www.mcs.bc.ca Substance use Most common reasons for using substances the last time (among those who ever used alcohol or other drugs) I wanted to have fun 63% My friends were doing it30% I wanted to try it/experiment24% Because of stress22% I felt down or sad17% I felt like there was nothing else to do10% To manage physical pain 7% I was pressured into doing it 4% Other 18%
www.mcs.bc.ca Bullying In the past year: ▪44% of students were teased to the point where they felt bad or extremely uncomfortable ▪39% were socially excluded ▪9% were physically attacked or assaulted
www.mcs.bc.ca Cyberbullying ▪18% of students were cyberbullied in past year ▪8% cyberbullied someone in past year ▪Females were 2 x as likely as males to report meeting someone online who made them feel unsafe
www.mcs.bc.ca Discrimination Perceived reasons for being discriminated against in the past year Physical appearance 24% Being seen as different19% Gender/sex10% Age10% Race, ethnicity, or skin colour9% Income or family income9% Sexual orientation 8% A disability 5%
www.mcs.bc.ca Physical and sexual abuse ▪16% of students were physically abused ▪11% of students were sexually abused ▪Females were more than 3 x as likely as males to have been sexually abused (18% vs. 5%)
www.mcs.bc.ca Barriers to participation ▪Being too busy ▪The activity was not available in their community ▪Could not get there or home ▪Could not afford to participate ▪Worried about being bullied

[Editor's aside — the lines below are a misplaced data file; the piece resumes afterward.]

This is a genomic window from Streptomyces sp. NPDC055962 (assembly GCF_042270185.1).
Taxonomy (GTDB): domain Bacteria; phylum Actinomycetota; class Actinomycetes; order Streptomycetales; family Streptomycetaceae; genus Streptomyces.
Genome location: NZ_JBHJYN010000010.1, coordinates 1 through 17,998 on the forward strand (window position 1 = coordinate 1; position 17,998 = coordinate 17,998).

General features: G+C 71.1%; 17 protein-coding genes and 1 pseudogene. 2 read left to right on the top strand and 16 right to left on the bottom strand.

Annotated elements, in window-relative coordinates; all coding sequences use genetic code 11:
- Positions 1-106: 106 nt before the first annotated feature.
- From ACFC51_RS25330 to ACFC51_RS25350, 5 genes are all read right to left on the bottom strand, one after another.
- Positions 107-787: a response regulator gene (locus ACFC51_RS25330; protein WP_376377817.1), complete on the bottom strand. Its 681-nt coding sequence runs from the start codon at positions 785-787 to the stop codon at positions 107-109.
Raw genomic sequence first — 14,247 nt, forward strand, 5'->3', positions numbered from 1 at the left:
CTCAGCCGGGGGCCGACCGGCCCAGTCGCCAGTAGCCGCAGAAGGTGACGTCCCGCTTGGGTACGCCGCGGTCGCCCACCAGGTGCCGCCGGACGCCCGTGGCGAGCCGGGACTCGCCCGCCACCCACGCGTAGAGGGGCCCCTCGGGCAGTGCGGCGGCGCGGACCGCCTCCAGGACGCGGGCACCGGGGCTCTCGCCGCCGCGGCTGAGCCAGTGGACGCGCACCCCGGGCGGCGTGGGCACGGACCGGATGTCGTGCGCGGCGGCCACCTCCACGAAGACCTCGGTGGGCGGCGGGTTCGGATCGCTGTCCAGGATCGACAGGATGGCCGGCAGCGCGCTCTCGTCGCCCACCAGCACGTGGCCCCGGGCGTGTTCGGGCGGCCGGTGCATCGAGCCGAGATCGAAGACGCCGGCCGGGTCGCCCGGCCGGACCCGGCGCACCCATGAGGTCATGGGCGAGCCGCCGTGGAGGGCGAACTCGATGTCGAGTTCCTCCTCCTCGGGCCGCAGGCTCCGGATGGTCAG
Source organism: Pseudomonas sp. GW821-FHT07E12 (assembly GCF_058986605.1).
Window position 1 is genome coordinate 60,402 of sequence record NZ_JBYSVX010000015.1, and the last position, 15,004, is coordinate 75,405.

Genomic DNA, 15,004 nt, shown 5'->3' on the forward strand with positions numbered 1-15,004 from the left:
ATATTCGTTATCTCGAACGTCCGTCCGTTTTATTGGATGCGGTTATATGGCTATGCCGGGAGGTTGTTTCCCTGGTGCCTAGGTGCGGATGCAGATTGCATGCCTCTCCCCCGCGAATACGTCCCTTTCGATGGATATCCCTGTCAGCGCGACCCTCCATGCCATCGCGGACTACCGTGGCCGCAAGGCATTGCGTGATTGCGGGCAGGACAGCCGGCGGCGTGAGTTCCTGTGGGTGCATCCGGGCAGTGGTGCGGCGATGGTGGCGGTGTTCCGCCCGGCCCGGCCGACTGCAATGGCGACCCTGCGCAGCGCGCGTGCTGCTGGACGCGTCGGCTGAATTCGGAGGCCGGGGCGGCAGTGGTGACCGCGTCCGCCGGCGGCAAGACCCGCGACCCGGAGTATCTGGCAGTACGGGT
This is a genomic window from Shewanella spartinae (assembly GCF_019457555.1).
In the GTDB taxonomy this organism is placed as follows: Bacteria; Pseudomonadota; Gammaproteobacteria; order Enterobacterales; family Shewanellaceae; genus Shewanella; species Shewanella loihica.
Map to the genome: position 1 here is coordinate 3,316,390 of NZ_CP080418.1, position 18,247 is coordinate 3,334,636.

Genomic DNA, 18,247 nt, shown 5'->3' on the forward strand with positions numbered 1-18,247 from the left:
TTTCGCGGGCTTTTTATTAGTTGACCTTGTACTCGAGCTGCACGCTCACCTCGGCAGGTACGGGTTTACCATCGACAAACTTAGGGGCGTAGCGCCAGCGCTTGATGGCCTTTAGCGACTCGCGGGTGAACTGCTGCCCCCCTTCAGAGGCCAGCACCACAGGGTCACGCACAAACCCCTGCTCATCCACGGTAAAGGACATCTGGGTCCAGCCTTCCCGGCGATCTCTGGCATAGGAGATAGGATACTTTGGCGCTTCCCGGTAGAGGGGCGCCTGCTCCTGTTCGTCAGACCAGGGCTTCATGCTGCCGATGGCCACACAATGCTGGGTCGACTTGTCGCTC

www.mcs.bc.ca Technology ▪Not having phone linked to: –Feeling safe at school –Good or excellent mental health rating –Increased feelings of self-confidence ▪Cellphone use linked to: –Supportive adult outside family
www.mcs.bc.ca Established Protective Factors School connectedness Positive family relationships Caring adults outside the family Someone to turn to for help
www.mcs.bc.ca Established Protective Factors Peer relationships Good nutrition Feeling engaged and valued Stable home
www.mcs.bc.ca Protective Factors 2013 8 or more hours of sleep Neighbourhood safety Community connectedness Cultural connectedness
www.mcs.bc.ca Most students reported their overall and mental health as good or excellent The majority of students felt good about themselves, had things they were good at, and had an adult in their community that cared about them Promoting protective factors have and can continue to play a key role in improving outcomes for students
www.mcs.bc.ca 56 school district data tables 16 HSDA reports Growing Up in BC Sexual health report Youth resources Using the Data
Next Steps ▪Youth-led projects and initiatives ▪email@example.com In Our Shoes ▪Bullying awareness video ▪https://www.youtube.com/user/McCrearyCentre
www.mcs.bc.ca Grants up to $500 for youth-led projects
www.mcs.bc.ca Discussing the results ▪Commentary on the AHS findings from: –Mary Ellen Turpel-Lafond, Representative for Children and Youth –Bob Lenarduzzi, President, Vancouver Whitecaps –And more! ▪Video on McCreary’s YouTube channelVideo on McCreary’s YouTube channel
www.mcs.bc.ca Northeast Results of the 2013 BC Adolescent Health Survey firstname.lastname@example.org@mcs.bc.ca